1 Jun 2021
The changing face of HR
In time, we will recall this period as one with enormous change, faced on a global scale. Some consider change a good thing, whilst others are in the opposite camp or are happiest sitting on the fence. Regardless of where you stand (or sit) it is generally agreed that change is rarely easy. It is human nature to be resistant to it, because of the focus on what may be lost rather than what can be gained. Where this was different was that the change was sudden and unavoidable and took control from the individual. The decision to make a change was enforced and the disruption that followed impacted all of us.
And now we are working in ways we never thought possible. It is generally accepted that an unparalleled crisis heralded a new era for work. We took a step into the unknown and have travelled a long way in terms of workplace change and adapting to very demanding circumstances. It was a period that has transformed the face of work and phrases like the “new normal” and “hybrid working” now seem well worn.
For the HR team in particular, keeping on top of new practices and supporting employees on shifting foundations threw up challenge after challenge. Whatever the individual take-away from recent months, HR is now focussed on the future shape of work as we start to experience life beyond a lockdown. Equality and diversity, a gender pay gap, employee retention remain key issues for HR and rightly so; but these will be challenged for priority by the enormous strain that has been placed on employee health and well-being.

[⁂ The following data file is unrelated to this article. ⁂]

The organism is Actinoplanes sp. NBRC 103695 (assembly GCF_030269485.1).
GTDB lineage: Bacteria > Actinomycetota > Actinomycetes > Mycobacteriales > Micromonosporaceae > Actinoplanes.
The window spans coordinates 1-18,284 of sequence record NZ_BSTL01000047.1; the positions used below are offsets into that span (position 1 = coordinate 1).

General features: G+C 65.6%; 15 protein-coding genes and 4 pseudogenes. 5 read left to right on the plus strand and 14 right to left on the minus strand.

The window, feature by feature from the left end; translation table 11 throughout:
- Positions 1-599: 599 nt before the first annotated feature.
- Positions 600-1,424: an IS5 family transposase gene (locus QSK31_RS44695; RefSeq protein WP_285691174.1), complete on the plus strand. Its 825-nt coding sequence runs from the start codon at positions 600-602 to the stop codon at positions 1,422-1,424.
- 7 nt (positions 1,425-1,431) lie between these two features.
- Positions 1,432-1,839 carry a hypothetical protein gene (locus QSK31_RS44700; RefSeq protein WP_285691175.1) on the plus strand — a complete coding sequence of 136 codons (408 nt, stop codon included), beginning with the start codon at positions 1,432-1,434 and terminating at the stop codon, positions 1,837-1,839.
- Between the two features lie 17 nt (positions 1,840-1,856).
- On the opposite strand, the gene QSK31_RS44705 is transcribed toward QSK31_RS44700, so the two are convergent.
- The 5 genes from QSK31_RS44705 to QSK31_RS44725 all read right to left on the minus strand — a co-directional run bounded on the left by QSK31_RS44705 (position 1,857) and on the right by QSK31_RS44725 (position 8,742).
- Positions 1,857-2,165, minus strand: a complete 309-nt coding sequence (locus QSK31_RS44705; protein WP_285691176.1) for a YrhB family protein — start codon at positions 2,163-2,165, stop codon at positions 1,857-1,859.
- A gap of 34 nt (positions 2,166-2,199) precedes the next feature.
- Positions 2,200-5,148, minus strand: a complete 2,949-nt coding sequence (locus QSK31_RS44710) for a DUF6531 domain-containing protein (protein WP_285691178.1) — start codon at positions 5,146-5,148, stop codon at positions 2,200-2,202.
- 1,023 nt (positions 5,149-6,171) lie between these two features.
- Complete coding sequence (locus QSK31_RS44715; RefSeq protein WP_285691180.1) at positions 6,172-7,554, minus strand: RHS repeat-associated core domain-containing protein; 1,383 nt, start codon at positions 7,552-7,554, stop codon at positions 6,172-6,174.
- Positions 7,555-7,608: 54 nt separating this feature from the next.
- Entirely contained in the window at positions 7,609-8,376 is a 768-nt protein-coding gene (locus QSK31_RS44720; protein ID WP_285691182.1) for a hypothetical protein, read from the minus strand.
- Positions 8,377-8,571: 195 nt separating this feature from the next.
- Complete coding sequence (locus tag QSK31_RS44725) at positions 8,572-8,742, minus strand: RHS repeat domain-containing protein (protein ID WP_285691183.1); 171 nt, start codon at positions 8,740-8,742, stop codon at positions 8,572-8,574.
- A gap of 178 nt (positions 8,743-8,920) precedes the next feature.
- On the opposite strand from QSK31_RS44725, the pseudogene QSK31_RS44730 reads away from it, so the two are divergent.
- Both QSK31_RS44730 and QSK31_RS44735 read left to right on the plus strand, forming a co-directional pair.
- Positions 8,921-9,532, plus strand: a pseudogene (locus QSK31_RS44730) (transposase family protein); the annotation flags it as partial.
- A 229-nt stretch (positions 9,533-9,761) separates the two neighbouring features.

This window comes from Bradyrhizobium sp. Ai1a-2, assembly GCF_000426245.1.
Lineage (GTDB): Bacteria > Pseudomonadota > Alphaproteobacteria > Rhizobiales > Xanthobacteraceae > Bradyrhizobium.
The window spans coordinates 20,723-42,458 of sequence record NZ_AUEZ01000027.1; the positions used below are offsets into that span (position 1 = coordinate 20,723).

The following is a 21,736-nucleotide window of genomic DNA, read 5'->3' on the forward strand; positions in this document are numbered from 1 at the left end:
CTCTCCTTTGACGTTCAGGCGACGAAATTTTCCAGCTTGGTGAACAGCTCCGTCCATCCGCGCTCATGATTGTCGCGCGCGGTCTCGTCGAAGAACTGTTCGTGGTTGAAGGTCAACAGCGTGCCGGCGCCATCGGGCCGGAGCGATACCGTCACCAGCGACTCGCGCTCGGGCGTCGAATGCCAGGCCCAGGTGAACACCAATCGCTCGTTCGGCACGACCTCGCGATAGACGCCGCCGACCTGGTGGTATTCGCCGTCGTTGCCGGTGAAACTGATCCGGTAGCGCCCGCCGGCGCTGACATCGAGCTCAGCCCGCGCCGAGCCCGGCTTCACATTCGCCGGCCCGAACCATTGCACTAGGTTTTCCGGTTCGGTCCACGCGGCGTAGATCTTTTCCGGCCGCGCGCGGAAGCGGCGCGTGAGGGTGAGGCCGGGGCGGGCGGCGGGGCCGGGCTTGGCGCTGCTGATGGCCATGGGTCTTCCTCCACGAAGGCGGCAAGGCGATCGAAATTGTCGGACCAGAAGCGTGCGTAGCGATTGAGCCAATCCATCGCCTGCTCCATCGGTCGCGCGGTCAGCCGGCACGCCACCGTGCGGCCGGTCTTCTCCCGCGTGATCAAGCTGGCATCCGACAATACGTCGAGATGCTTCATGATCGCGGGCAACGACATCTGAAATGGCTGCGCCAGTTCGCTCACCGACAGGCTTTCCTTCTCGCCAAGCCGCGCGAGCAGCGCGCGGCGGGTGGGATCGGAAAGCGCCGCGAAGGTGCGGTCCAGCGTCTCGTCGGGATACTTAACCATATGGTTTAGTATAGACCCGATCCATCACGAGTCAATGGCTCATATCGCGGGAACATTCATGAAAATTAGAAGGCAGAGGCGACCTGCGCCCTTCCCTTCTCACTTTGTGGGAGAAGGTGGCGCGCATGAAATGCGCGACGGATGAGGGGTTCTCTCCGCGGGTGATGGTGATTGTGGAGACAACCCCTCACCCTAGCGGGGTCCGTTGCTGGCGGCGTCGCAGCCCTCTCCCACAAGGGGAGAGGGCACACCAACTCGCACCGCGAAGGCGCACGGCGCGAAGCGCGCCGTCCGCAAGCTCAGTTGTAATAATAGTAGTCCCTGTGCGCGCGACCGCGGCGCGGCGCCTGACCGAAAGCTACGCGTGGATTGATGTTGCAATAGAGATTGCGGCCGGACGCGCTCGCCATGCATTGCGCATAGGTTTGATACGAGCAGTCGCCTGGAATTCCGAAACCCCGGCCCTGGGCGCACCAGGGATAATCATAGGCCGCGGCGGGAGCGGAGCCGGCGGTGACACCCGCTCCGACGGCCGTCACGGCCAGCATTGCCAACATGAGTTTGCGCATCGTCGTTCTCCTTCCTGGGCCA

To protect employee mental health, consideration must be given to individual experience, as home life now interacts directly with work on a daily basis. The seismic shift to home working gave employers greater visibility of personal lives with the increasing realisation that supporting an employee’s work/life balance has a direct impact on their well being and, consequently, ability to perform. The advent of “e-presenteeism”1 is an indicator that the pandemic increased feelings of insecurity amongst employees and this must be faced head on. Employees need boundaries and for those boundaries to be supported by their manager and HR.
The expectation that an employee is always available can be detrimental to well being. Where the focus is on efficiency and control, an ‘always on’ attitude can easily take hold with the employee wanting to prove their value and secure their role as job losses loom. On the surface of it, an “always available” team may not be seen by some as a problem; but presenteeism can be just as damaging for an organisation as absenteeism. It can lead to stress, burnout and mental health issues that create major problems for both employee and employer further down the line.
Whilst routine process still has a place in the day to day management of HR it can be left to technology; using specialist software to manage the ordinary and report on the extraordinary. What is important is to support the individual as they adapt to change with positive outcomes and HR should consider a holistic approach to employee management, health and well-being. Consideration for the entire life/work experience is now high on the HR agenda.
1Presenteeism has risen rapidly during lockdown and, given its remote and digital nature, the phenomenon has been dubbed ‘e-presenteeism’.
Article originally published on Public Sector Focus June 2021.